Mulvany achieved another symbolic breakthrough for women in education in July 1904, at the first commencements ceremony held in TCD after it had opened its degrees to women. She was the first woman to sign Dublin University's register as a graduate, having been awarded the honorary degree of Doctor of Laws. A notable figure in the wider circles of educational representation, she was for many years president of the Irish Women Graduates' Association, and was elected to represent women associate members of the Irish Schoolmasters' Association on that body's standing committee. She spoke for secondary-school headmistresses on an education consultative committee, which was somewhat unusually interdenominational in composition. She was one of the founding committee of the Central Association of Irish Schoolmistresses (and subsequently its president). This body lobbied inter alia for proper training and registration of secondary-school teachers.
Mulvany's views were also influential in debates on the future development of university education for women. Some of the pioneers of women's education in Ireland, including Henrietta White (qv), who was principal of Alexandra College from 1890, were not much in favour of co-education, and in particular regarded the opening of Trinity College to women students as a threat to the existence of the separate education of girls in such de facto third-level establishments as Alexandra College and Victoria College, Belfast. Mulvany did not share this view; she saw equal education in mixed educational establishments as the way forward for female opportunities in academic life and also in wider employment. Mulvany's relationship with White was professionally polite but not warm, and colleagues would have acknowledged that Mulvany could be brusque and overbearing. Girls were generally afraid of her, according her respect rather than affection.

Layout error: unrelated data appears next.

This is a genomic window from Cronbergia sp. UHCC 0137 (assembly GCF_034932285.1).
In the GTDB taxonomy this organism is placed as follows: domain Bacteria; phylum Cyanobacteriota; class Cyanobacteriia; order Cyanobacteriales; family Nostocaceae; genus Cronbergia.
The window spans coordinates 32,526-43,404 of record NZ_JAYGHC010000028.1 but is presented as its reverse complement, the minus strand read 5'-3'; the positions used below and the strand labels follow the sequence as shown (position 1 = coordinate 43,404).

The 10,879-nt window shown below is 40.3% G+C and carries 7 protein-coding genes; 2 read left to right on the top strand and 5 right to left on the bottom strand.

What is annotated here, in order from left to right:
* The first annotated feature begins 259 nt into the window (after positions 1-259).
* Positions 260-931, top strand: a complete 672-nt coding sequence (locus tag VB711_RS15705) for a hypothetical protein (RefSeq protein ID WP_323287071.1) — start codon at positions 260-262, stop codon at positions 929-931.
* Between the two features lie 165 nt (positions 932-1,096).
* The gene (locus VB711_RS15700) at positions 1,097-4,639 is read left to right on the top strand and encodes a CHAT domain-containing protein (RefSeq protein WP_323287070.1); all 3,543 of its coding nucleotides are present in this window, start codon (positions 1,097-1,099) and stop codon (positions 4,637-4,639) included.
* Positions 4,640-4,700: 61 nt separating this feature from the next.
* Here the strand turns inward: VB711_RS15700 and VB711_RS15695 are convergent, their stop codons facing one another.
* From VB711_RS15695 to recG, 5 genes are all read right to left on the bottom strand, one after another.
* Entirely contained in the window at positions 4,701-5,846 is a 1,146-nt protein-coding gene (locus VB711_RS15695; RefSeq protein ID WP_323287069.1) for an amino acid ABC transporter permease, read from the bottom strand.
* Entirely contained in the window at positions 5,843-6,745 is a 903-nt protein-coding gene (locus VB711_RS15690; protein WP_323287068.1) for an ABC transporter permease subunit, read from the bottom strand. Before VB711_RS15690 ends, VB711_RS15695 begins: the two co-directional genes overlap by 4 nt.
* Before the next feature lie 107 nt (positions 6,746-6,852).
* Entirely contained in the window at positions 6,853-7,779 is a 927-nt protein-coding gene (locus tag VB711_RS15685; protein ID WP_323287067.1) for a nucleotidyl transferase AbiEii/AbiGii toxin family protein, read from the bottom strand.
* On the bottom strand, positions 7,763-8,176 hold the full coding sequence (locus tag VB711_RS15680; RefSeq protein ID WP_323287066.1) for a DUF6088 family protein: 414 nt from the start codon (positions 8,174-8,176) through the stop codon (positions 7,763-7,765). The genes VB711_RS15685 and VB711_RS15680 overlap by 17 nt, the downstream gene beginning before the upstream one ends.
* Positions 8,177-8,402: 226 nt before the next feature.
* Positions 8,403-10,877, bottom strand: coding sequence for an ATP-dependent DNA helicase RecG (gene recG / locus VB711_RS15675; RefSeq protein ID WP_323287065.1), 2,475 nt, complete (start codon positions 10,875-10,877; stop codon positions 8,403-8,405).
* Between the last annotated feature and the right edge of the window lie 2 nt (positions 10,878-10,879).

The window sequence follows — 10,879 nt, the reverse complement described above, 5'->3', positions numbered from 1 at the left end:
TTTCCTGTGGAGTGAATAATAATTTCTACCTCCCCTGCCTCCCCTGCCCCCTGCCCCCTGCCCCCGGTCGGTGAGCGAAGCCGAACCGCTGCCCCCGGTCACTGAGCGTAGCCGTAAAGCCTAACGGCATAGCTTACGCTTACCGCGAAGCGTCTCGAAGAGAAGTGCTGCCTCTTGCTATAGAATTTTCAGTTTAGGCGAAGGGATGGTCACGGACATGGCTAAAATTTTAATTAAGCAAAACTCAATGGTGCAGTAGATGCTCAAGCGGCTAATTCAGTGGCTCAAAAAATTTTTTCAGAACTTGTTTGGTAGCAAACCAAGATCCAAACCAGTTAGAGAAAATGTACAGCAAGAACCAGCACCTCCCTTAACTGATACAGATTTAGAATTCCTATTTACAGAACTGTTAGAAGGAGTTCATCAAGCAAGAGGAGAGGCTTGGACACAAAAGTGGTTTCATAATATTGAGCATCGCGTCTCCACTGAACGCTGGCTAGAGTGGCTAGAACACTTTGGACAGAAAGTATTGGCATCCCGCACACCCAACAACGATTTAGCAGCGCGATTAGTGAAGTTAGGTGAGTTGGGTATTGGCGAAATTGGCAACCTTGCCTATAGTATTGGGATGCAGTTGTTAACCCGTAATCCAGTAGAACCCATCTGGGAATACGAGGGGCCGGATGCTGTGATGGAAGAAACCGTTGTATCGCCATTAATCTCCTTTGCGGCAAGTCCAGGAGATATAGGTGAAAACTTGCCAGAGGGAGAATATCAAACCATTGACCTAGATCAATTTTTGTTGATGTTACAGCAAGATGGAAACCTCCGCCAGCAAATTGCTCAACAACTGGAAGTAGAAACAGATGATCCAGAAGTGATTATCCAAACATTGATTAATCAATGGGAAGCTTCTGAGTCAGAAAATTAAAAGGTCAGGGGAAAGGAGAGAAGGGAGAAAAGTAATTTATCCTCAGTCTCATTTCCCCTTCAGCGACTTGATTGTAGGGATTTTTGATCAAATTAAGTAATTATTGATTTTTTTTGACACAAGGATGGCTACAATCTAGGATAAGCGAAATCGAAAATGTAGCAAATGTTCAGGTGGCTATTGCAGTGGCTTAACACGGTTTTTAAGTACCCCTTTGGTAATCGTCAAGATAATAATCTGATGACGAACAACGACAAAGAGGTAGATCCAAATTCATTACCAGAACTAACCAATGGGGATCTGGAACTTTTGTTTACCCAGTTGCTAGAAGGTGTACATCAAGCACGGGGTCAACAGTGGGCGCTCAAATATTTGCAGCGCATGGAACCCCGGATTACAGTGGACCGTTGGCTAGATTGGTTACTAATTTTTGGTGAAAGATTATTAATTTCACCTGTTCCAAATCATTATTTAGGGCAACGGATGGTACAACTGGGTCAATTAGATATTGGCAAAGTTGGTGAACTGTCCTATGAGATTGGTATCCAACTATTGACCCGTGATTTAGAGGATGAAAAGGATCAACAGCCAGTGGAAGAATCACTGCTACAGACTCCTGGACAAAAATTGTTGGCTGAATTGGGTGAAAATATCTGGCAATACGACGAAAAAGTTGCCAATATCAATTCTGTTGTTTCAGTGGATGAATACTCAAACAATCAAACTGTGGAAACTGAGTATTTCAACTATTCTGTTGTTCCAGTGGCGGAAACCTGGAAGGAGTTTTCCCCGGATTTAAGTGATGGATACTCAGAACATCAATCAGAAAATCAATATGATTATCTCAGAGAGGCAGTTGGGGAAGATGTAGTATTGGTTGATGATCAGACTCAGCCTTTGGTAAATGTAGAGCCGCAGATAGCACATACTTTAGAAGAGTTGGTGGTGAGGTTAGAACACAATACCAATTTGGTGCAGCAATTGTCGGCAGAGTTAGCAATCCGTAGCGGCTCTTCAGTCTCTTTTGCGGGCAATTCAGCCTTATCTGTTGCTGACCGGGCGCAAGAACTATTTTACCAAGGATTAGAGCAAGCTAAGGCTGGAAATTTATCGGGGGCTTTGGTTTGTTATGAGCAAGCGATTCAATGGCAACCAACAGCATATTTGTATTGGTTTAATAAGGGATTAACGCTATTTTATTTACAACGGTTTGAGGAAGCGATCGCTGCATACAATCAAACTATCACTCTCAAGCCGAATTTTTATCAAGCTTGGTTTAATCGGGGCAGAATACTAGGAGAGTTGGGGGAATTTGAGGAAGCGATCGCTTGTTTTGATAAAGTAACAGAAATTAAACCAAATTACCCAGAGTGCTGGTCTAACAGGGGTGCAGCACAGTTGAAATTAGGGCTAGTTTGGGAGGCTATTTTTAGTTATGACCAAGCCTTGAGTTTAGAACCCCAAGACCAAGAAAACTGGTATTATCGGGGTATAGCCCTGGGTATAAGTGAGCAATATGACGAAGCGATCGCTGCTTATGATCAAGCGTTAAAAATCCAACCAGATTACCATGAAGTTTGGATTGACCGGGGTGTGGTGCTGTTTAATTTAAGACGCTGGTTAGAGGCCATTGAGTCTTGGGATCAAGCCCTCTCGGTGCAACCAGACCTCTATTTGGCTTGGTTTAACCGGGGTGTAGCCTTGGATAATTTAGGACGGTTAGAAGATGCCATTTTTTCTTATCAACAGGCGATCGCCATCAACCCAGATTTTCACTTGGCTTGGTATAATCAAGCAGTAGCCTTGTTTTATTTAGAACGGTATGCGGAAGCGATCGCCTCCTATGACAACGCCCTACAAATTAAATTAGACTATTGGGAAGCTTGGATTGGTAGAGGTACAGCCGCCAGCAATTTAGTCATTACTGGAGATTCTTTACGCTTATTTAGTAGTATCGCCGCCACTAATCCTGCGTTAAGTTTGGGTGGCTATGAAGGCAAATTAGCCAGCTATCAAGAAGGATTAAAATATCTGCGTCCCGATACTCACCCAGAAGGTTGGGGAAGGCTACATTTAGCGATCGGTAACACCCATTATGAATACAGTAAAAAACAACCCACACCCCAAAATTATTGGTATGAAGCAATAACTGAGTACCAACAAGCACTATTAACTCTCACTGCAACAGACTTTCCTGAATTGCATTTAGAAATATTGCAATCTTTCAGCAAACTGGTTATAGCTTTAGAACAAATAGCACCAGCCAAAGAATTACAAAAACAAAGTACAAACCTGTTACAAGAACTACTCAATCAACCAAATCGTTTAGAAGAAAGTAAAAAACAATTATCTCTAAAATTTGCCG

In retirement Mulvany lived in rooms in the Royal Hibernian Hotel on Dawson Street, Dublin. She suffered a stroke in early 1934, and died on 7 April 1934. An Isabella Mulvany scholarship was established in 1927 in her honour in TCD to mark her retirement. Isabella's sister Elizabeth Leeper (1865–1934) was one of the founders of the Irish Society for the Prevention of Cruelty to Children, and worked as honorary almoner for the society for many years. Elizabeth's husband was Richard R. Leeper (qv); they were grandparents of Richard Leeper McClelland (qv). Another descendant of Christopher Mulvany is the poet Richard Murphy (b. 1927), whose autobiography The kick (2002) apparently takes its title from an incident in his childhood when he enraged his great-aunt Bella by kicking her.